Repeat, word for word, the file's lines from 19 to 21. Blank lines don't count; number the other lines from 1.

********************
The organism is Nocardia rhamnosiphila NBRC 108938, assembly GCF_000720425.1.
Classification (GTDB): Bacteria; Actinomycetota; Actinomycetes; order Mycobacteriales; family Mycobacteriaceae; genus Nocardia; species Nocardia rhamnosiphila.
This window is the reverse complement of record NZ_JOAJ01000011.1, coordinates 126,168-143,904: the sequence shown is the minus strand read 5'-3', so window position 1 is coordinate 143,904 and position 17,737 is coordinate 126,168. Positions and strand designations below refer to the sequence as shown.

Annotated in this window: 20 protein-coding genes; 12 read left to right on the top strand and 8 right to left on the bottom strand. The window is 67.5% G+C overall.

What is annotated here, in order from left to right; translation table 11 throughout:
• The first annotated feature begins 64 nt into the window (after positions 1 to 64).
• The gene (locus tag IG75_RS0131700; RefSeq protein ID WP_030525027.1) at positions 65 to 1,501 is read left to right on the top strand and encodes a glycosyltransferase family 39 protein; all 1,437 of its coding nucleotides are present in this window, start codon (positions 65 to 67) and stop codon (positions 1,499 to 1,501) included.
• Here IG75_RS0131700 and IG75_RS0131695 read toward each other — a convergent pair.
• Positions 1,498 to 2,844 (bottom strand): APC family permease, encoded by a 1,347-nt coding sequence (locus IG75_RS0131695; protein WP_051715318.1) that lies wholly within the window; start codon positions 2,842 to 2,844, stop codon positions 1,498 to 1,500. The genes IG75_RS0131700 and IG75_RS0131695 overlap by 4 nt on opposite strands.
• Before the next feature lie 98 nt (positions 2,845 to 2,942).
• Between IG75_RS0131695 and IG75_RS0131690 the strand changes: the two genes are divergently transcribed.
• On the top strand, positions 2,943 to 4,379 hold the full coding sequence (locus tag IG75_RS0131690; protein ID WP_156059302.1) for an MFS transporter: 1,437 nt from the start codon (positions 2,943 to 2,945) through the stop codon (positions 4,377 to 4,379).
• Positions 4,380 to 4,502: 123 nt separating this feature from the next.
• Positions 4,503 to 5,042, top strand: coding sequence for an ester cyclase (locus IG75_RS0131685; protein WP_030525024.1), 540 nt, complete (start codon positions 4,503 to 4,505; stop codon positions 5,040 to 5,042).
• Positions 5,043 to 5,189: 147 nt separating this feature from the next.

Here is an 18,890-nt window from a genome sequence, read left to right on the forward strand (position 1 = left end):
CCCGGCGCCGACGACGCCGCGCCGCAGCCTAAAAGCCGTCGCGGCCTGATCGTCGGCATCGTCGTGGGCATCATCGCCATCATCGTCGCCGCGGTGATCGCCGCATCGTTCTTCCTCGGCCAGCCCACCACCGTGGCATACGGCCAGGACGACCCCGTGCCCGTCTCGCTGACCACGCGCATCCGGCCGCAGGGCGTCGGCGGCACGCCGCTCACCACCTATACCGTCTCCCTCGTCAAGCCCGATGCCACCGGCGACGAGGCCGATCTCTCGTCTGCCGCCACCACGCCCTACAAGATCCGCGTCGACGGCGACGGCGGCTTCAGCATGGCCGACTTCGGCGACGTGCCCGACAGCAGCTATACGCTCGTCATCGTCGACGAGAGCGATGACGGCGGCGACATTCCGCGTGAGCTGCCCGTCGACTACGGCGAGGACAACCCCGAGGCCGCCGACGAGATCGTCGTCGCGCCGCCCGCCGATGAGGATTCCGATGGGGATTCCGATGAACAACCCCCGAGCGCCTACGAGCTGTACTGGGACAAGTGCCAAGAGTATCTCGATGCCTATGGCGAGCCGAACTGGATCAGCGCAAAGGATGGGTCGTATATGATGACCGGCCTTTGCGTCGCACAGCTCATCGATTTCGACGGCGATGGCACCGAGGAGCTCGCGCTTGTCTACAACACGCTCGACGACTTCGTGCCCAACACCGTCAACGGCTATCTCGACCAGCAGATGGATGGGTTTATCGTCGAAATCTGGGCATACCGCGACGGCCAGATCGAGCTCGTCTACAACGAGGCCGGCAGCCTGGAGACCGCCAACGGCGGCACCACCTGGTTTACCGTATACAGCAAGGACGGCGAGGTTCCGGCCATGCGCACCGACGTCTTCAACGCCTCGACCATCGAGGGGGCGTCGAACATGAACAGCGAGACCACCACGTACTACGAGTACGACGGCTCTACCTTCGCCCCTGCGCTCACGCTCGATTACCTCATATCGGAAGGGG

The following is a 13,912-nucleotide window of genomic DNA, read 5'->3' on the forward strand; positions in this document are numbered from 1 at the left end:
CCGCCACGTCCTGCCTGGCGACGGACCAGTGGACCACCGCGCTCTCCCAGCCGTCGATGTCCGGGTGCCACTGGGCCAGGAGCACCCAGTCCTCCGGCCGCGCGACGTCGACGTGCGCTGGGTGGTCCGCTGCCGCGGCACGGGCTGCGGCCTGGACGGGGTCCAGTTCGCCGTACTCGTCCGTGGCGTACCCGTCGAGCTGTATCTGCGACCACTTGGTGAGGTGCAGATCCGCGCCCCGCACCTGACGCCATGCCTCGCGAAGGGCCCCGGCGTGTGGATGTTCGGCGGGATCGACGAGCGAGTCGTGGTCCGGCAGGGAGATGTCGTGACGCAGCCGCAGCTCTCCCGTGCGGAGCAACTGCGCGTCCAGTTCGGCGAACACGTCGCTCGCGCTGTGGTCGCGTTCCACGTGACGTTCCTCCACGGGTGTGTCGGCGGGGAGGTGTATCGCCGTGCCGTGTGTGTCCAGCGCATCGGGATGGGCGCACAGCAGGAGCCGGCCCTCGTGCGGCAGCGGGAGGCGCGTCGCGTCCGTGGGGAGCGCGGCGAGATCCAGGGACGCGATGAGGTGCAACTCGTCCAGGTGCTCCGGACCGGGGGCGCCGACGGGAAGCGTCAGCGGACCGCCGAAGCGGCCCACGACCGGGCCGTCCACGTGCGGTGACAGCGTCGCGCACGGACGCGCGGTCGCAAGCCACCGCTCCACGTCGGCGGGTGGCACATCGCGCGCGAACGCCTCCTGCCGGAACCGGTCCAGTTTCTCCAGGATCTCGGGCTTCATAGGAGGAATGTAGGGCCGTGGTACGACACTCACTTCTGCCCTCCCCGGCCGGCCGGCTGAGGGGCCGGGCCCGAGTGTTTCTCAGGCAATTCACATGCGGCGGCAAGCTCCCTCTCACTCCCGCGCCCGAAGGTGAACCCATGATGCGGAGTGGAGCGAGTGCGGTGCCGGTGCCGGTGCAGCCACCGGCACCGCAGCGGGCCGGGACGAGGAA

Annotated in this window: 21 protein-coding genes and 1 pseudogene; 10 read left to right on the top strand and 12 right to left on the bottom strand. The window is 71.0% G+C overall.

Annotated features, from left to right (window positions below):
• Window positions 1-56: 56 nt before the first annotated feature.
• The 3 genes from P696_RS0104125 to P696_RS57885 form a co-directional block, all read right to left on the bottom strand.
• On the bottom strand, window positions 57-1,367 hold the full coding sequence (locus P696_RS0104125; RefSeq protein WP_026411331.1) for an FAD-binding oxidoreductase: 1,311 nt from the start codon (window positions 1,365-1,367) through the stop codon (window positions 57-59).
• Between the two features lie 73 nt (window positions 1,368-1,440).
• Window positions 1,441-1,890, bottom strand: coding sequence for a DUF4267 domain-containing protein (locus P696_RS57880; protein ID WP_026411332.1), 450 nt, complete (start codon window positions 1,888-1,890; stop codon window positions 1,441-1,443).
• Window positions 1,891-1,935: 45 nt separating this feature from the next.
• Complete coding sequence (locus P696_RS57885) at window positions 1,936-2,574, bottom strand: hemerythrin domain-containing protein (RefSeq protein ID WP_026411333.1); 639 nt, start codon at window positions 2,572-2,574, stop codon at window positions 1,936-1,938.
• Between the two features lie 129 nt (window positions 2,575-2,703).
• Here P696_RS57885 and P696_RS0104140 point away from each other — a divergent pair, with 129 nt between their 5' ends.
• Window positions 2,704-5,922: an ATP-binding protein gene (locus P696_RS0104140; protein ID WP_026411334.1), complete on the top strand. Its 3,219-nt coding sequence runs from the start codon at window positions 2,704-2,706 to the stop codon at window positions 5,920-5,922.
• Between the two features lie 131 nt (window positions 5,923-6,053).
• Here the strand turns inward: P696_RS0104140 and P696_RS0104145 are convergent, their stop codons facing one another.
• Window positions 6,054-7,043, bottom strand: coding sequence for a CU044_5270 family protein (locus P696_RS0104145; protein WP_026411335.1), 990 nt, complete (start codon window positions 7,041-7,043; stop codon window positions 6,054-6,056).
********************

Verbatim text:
CCGCCACGTCCTGCCTGGCGACGGACCAGTGGACCACCGCGCTCTCCCAGCCGTCGATGTCCGGGTGCCACTGGGCCAGGAGCACCCAGTCCTCCGGCCGCGCGACGTCGACGTGCGCTGGGTGGTCCGCTGCCGCGGCACGGGCTGCGGCCTGGACGGGGTCCAGTTCGCCGTACTCGTCCGTGGCGTACCCGTCGAGCTGTATCTGCGACCACTTGGTGAGGTGCAGATCCGCGCCCCGCACCTGACGCCATGCCTCGCGAAGGGCCCCGGCGTGTGGATGTTCGGCGGGATCGACGAGCGAGTCGTGGTCCGGCAGGGAGATGTCGTGACGCAGCCGCAGCTCTCCCGTGCGGAGCAACTGCGCGTCCAGTTCGGCGAACACGTCGCTCGCGCTGTGGTCGCGTTCCACGTGACGTTCCTCCACGGGTGTGTCGGCGGGGAGGTGTATCGCCGTGCCGTGTGTGTCCAGCGCATCGGGATGGGCGCACAGCAGGAGCCGGCCCTCGTGCGGCAGCGGGAGGCGCGTCGCGTCCGTGGGGAGCGCGGCGAGATCCAGGGACGCGATGAGGTGCAACTCGTCCAGGTGCTCCGGACCGGGGGCGCCGACGGGAAGCGTCAGCGGACCGCCGAAGCGGCCCACGACCGGGCCGTCCACGTGCGGTGACAGCGTCGCGCACGGACGCGCGGTCGCAAGCCACCGCTCCACGTCGGCGGGTGGCACATCGCGCGCGAACGCCTCCTGCCGGAACCGGTCCAGTTTCTCCAGGATCTCGGGCTTCATAGGAGGAATGTAGGGCCGTGGTACGACACTCACTTCTGCCCTCCCCGGCCGGCCGGCTGAGGGGCCGGGCCCGAGTGTTTCTCAGGCAATTCACATGCGGCGGCAAGCTCCCTCTCACTCCCGCGCCCGAAGGTGAACCCATGATGCGGAGTGGAGCGAGTGCGGTGCCGGTGCCGGTGCAGCCACCGGCACCGCAGCGGGCCGGGACGAGGAA

Annotated in this window: 21 protein-coding genes and 1 pseudogene; 10 read left to right on the top strand and 12 right to left on the bottom strand. The window is 71.0% G+C overall.

Annotated features, from left to right (window positions below):